What does “indigenous” mean?

I have blogged a lot here in the past about our local indigenous people, the Haudenosaunee. But I’ve also been interested in considering “indigenousness” as it relates to other peoples living in the same space – Central New York, or upstate New York as a whole – and how people see or don’t see that concept applying to themselves or to other people. Many native peoples around the world who are called “indigenous” have not actually “always” been there (have migrated from other regions in the distant past, and so on). So, when and how do people become part of the land (indigenous) — with the implication that there are “other people” who are not?

This article about a fight between a local landowner and the Adirondack Park Agency caught my eye because the landowner used the term “indigenous” to refer to himself and his own interests. The first impulse may be to scoff at the guy for cynically co-opting the term. But while he may not be willing to go even further and identify himself as a member of an “indigenous group” living among other indigenous groups who have been here longer, I feel he is probably applying the term to himself sincerely, albeit unthinkingly.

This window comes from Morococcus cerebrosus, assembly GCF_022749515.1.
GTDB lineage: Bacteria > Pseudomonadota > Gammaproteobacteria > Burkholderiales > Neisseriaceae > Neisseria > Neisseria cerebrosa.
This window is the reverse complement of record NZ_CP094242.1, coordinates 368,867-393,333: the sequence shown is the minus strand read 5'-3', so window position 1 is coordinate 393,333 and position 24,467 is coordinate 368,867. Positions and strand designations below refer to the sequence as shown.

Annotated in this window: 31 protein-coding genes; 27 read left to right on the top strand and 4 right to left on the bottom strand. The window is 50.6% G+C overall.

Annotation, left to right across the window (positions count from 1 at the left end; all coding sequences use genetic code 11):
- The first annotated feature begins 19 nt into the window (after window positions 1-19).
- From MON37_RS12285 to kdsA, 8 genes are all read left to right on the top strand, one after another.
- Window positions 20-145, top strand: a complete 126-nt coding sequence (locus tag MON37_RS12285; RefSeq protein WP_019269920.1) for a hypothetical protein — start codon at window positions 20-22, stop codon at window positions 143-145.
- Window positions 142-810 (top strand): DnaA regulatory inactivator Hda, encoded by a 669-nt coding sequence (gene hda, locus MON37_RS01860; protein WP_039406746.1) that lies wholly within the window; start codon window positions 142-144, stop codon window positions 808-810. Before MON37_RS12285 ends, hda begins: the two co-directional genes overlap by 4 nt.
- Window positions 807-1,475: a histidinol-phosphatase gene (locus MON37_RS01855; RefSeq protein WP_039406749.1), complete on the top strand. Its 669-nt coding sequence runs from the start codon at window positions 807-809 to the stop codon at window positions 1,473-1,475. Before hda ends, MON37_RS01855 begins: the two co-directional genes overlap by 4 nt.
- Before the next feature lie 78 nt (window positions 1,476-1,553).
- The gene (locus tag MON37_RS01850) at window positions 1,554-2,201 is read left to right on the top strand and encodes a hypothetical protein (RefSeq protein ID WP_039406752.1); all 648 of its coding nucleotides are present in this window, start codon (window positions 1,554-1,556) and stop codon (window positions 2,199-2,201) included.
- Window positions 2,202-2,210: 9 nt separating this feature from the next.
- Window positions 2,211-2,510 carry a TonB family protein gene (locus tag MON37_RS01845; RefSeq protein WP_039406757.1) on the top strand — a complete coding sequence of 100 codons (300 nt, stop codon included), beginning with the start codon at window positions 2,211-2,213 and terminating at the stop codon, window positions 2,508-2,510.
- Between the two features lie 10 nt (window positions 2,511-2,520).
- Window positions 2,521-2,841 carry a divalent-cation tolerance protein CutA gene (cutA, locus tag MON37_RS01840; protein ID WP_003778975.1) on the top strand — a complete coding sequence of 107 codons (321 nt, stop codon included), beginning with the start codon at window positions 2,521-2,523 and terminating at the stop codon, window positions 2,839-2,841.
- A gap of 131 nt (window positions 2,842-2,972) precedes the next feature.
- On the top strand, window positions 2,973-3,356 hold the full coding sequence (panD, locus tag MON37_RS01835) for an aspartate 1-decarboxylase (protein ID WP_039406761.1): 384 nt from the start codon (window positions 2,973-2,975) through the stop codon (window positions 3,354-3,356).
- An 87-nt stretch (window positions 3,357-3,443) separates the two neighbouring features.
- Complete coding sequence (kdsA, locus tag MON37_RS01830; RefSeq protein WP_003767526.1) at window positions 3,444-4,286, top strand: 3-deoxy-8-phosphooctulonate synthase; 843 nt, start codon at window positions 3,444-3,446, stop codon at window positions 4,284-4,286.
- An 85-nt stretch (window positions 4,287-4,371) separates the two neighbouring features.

During the NYRI controversy a couple years ago, I saw the proposed power line represented a sort of land grab directed against the land and its people, who were a different people than the downstate people who needed the power line. (Or at least, the corporate types who stood to profit from it). The people living along the proposed line – in my view – were discovering what other indigenous people discovered 200 years ago: that they were now invisible people, part of the landscape to be exploited.